18 February 2009

Good Bye Fast Fashion, Hello Gary Harvey

This is an interesting article i read in NU Magazine about designer Gary Harvery and his recycled fashion.

Words by Nina Rennie from NU Magazine

His name was being whispered at LA fashion week. His iconic dresses have caused a stir wherever they’ve appeared. Now everyone wants a piece of him and his ‘recycled couture’…
Gary has created a collection of stunning vintage-inspired dresses, using recycled iconic garments. It started with 42 pairs of Levi’s 501s which were transformed into a breath-taking denim formation and now includes: a body-contouring dress made out of ‘last season’ baseball jackets; a chic ‘reclaimed’ bridal gown, made-up of 10 abandoned wedding dresses; and a checked corset dress using 18 Burberry macs, amongst other wonderfully thought-provoking creations. Nu wanted to know more about the pioneering Eco-Designer...
Nina Rennie (NR): After 10 years as Creative Director at Levi's and Dockers Europe, you started creating 'recycled couture' with iconic products out of ‘creative frustration’. Was it also out of frustration towards the wasteful nature of the industry?
Hary Harvey (GH): I was finding it hard to find a real sense of craftsmanship and true design in the market; clothing from designer level to high street had become a mass produced, disposable and homogenised ‘in’ look. The consumer culture was moving so fast, respect for the 'Artform' of design had been lost. I wanted to challenge the disposable nature of current design thinking and the waste involved in replacing your wardrobe every six months.
NR: Was it more about re-contextualising iconic, everyday garments to create dramatic new silhouettes and the environmental ben

efits were a bonus, or were you always very focused on the eco aspect?
GH: My primary goal has always been to create beautiful images and clothing, the 'environmental awareness' aspect is a secondary benefit that happens to be very important to me. The label of 'Pioneering eco designer' was not my initial goal but a very nice result.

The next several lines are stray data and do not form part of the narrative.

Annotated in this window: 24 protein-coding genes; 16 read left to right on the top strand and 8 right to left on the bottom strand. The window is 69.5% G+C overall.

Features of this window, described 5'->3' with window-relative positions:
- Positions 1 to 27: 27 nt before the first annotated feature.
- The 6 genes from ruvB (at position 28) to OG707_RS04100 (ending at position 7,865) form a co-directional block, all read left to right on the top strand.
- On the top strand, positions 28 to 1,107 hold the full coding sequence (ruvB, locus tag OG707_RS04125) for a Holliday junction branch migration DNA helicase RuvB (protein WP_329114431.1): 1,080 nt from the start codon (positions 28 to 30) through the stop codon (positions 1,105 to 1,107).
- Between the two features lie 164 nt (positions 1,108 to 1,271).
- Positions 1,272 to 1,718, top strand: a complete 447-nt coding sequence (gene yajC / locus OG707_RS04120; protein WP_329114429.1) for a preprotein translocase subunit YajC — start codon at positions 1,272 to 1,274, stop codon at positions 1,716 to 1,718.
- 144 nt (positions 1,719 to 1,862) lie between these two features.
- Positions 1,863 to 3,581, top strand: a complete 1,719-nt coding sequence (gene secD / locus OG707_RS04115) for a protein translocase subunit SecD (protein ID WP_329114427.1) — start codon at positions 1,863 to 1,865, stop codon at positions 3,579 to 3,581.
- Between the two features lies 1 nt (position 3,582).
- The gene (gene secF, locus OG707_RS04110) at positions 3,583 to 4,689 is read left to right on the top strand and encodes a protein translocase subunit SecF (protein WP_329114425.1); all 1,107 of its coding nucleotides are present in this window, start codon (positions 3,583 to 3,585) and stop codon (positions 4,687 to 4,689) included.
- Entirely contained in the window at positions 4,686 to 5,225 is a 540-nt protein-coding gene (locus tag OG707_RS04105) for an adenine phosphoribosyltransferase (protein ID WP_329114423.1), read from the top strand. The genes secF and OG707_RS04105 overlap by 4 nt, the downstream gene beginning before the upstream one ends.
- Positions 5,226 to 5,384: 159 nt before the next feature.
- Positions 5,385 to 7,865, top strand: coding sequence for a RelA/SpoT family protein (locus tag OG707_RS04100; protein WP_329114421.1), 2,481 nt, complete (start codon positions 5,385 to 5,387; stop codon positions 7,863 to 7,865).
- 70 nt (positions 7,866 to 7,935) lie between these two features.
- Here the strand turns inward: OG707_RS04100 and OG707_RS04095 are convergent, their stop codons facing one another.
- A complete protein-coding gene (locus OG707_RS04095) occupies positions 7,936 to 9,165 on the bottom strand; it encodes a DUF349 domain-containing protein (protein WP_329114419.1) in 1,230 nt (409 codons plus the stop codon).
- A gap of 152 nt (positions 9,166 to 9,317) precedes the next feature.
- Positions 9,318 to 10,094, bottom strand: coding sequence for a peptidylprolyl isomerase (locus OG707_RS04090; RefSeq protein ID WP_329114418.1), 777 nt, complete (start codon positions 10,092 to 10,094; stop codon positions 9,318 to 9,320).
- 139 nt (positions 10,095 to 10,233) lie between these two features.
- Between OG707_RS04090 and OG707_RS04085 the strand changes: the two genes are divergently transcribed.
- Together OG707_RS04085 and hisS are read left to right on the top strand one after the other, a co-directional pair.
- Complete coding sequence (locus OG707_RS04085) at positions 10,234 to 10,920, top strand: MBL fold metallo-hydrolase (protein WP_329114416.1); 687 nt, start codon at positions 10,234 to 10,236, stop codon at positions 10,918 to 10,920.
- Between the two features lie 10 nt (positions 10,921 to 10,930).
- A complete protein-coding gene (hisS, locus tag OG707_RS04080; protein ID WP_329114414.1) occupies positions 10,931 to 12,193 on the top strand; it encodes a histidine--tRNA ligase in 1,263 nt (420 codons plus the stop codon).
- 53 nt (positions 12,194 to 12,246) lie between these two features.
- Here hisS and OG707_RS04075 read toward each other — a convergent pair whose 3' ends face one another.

NR: Was there a sudden epiphany that led you to become a ‘recycled couture’ designer?
GH: I wanted to create something for me. I had spent the last 20 years designing commercial clothing for major fashion brands and felt it was time for a change, a return to the reason I got into design in the first place.
NR: Are there any new ethical labels that you love?
GH: I love any designer that goes out there to say something positive. Clothing is a visual language that speaks volumes. As a designer you have a voice and should use it to say something of worth.
NR: What's your favourite creation and why?
GH: The Newspaper Dress is one of my all time favourites. It’s so simple yet surprises so many people. The unusual colour, the fabric textures, the extreme silhouette, and the way it moves when worn is amazing.
NR: Is there anyone in particular that has inspired you?
GH: From a design perspective I am inspired by concepts that have an intelligence and craftsmanship that back up the design of the clothing. The couturiers from the 1940s & 50s and John Galliano & Vivienne Westwood have all created looks that are truly awe inspiring.
NR: Who would you most like to create a red-carpet outfit for?
GH: Amy Winehouse, Juliet Lewis, Beth Ditto, Omayra, Erin O'Connor.
NR: You're now gaining global recognition and praise from the likes of Vogue for your 'recycled couture' - What are your goals for the future? Any super-cool projects in the pipeline you can share with us?
GH: I am working on a stylish ecologically sound jeans brand while continuing to create my 'eco couture' pieces.
NR: How do you see the future of fashion?
GH: We cannot afford to ignore the environmental impact of our decision making. Consumers are becoming more aware of the ethical issues within the fashion industry. Due to social awareness and mounting pressure every industry is currently looking at its environmental and social impact. Ethical behaviour in fashion will eventually follow.
NR: Obviously the impact of the conventional fashion industry on the environment is immense and devastating, and people are becoming more aware of this. What legislation would you bring in if you were in charge?!
GH: An internationally recognised enforcement of living/fair wages per country. Prosecution and very heavy fines for brands and designers that sell garments (knowingly or unknowingly) made using underpaid workers, unsustainable natural resources, or that pollute the environment in any way.
NR: What needs to be done to ensure that ethical fashion becomes the norm and isn't dismissed as another trend?
GH: Continued education and awareness of the misery and exploitation involved in un-ethical fashion.
NR: What advice would you give to fashion-loving consumers?
GH: Get informed, ask your own questions and think about your decisions responsibly.
We can all contribute to an ethical fashion revolution. Too many garments are simply thrown away at the end of each season, when they could be turned into something beautiful and worn for many years.
NR: What's your fashion philosophy?
GH: Enjoy it, and don’t take it too seriously - it's a good laugh.
Gary is now taking private commissions for his stunning socially conscious bespoke designs. Every garment he creates is completely unique.
“We can all contribute to an ethical fashion revolution.”

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